TCP/IP Defined - Host Names


Each host on an internet is usually also assigned a unique name. Host names are easier to remember than internet addresses.

Two different host naming conventions are in use today:

  • Flat namespace, usually used for small internets
  • Domain names, a hierarchical system used by large internets, including the Internet

For any naming convention, you need a way to translate the name into an internet address because of TCP/IP protocol requirements.

Also, there must be an authority for maintaining and issuing names. This authority makes sure that names do not conflict and that they are appropriate.


Flat Namespace

In a flat namespace, each host name consists of a sequence of characters without any further structure. A single authority maintains a table of the host names and assigned internet addresses to avoid naming conflicts and to regulate the names. For the Internet, the Internet Network Information Center (INIC) is the authority.

The mapping between host names and internet addresses is easy for a flat namespace. Typically, each host maintains a file containing a table of internet addresses and the corresponding host names. When an application needs to obtain the internet address for a host name or the host name for an internet address, it scans this file looking for a match.

The main advantage of this naming convention is that names are convenient, flexible, and short. However, a flat namespace has disadvantages for larger networks.


Domain Name System

The Domain Name System (DNS) evolved out of a need to keep track of the host names and internet addresses throughout the Internet. The rapid growth of the Internet created a prohibitive amount of tasks just to maintain a single host table in a central location. Plus, the table became so large that excessive network resources were required to distribute the name and address information to the other hosts throughout the Internet.

DNS solves these problems because it provides a hierarchy for host name administration. It also accurately distributes host name and address information throughout the Internet.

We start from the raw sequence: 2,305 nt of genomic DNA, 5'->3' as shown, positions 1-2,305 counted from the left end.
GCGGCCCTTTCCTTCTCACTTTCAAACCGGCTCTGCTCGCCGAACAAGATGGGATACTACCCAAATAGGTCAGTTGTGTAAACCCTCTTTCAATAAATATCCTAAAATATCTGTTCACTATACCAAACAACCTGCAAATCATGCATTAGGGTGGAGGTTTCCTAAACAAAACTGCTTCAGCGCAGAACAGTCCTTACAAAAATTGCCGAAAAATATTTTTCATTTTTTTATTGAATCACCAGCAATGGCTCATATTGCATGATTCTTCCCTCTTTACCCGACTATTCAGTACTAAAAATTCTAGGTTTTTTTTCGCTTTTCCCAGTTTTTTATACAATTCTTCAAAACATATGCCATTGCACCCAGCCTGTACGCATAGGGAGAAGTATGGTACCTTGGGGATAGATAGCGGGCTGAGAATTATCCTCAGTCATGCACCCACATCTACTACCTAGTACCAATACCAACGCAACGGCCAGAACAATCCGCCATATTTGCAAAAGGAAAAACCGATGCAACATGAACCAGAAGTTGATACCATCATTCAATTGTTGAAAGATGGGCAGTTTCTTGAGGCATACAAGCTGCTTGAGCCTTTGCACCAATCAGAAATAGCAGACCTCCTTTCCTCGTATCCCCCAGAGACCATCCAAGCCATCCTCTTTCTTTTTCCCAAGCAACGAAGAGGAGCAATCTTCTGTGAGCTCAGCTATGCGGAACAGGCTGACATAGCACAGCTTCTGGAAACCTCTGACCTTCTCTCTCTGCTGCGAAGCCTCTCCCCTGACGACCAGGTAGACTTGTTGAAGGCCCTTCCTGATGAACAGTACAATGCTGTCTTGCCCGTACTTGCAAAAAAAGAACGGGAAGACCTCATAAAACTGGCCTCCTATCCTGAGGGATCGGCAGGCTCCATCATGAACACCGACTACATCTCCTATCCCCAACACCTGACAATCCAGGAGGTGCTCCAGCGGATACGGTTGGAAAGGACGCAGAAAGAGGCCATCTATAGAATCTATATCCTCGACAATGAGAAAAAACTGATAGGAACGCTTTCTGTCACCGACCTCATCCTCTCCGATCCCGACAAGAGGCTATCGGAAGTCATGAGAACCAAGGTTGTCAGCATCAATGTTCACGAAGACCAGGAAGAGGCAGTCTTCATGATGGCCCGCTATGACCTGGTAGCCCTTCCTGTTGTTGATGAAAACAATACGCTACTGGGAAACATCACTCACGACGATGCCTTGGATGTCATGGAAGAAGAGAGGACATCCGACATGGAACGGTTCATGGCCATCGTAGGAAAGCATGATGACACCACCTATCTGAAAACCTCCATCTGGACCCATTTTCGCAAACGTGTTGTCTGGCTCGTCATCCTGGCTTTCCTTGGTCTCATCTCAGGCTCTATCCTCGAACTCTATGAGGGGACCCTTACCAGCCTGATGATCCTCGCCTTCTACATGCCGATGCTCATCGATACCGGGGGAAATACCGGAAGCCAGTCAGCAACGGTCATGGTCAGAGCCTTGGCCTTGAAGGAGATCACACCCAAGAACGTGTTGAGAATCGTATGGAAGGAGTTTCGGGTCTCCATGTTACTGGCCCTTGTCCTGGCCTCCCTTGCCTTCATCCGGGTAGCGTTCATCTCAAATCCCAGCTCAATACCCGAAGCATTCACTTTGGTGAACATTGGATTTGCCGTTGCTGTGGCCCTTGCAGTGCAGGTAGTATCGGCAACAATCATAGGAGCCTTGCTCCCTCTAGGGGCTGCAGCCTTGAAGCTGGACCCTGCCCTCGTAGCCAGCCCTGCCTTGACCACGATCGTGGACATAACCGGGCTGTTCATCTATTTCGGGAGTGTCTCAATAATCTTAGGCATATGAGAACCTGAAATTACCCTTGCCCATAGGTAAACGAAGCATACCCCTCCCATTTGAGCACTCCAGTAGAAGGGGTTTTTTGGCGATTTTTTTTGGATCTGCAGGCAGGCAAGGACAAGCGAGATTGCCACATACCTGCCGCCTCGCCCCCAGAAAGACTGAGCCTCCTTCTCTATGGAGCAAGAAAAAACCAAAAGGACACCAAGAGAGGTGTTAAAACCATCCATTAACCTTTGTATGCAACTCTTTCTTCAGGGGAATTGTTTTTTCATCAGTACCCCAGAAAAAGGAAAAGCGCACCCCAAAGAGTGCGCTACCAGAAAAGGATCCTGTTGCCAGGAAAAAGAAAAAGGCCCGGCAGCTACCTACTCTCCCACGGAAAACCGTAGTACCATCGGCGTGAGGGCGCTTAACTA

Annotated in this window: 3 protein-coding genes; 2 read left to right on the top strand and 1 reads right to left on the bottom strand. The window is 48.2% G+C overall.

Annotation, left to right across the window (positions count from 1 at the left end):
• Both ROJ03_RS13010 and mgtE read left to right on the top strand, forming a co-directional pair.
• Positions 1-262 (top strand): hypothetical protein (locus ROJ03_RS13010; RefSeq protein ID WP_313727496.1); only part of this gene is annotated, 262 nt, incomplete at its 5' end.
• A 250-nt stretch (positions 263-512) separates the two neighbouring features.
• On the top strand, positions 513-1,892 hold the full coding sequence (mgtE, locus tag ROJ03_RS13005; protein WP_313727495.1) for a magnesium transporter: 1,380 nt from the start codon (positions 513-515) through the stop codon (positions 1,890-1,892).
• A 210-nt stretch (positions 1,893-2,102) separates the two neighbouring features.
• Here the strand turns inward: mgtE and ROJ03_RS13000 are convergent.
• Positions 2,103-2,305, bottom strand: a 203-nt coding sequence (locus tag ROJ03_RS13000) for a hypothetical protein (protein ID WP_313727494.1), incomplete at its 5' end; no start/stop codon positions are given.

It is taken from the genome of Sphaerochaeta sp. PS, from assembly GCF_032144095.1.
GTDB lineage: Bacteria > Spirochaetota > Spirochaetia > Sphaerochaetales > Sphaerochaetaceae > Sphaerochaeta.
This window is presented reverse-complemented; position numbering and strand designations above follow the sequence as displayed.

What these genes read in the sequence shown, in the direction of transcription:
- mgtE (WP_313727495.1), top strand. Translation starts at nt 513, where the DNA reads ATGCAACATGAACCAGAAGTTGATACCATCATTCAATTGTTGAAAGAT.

The name space for Internet hosts consists of hierarchically arranged domains. The top-level domains divide the name space into general categories and retain authority over the lower-level ones. This decentralizes name space administration so that administrative issues in one domain do not involve any other. Table 4 lists the top-level domain names.

Table 4 Top-Level Domain Names
Domain Name Meaning Example
COM Commercial organizations
EDU Educational institutions
GOV Government organizations
MIL Military organizations
NET Network support centers
ORG Other organizations
INT International organizations
nn ISO 3166 country abbreviations au (for Australia)

You can obtain an updated list of ISO 3166 country abbreviations from several Internet sites. One site is

Each top-level domain is further partitioned into subdomains. The subdomains are delegated authority by the top-level domain to administer their parts of the name space. These subdomains can further delegate authority to lower-level subdomains, and so on.

This might occur in a large organization divided into departments or subdivisions.

Each level of the domain hierarchy has a label. These labels are separated by a dot (.) and together form the domain name. A dot is also required at the end. The domain name is read from left to right, with the left-most label being the lowest domain level, and the right-most label being the top-level domain. Figure 8 illustrates the following domain name example:

Figure 8: Host Routing

In this example, host HOMER resides in the FAMILY.COM domain. FAMILY is a subdomain of the COM domain, and COM is a subdomain of the root domain (. the ending dot). Each subdivision of the domain requires a subdivision of the domain name syntax by the addition of a label that identifies the subdomain.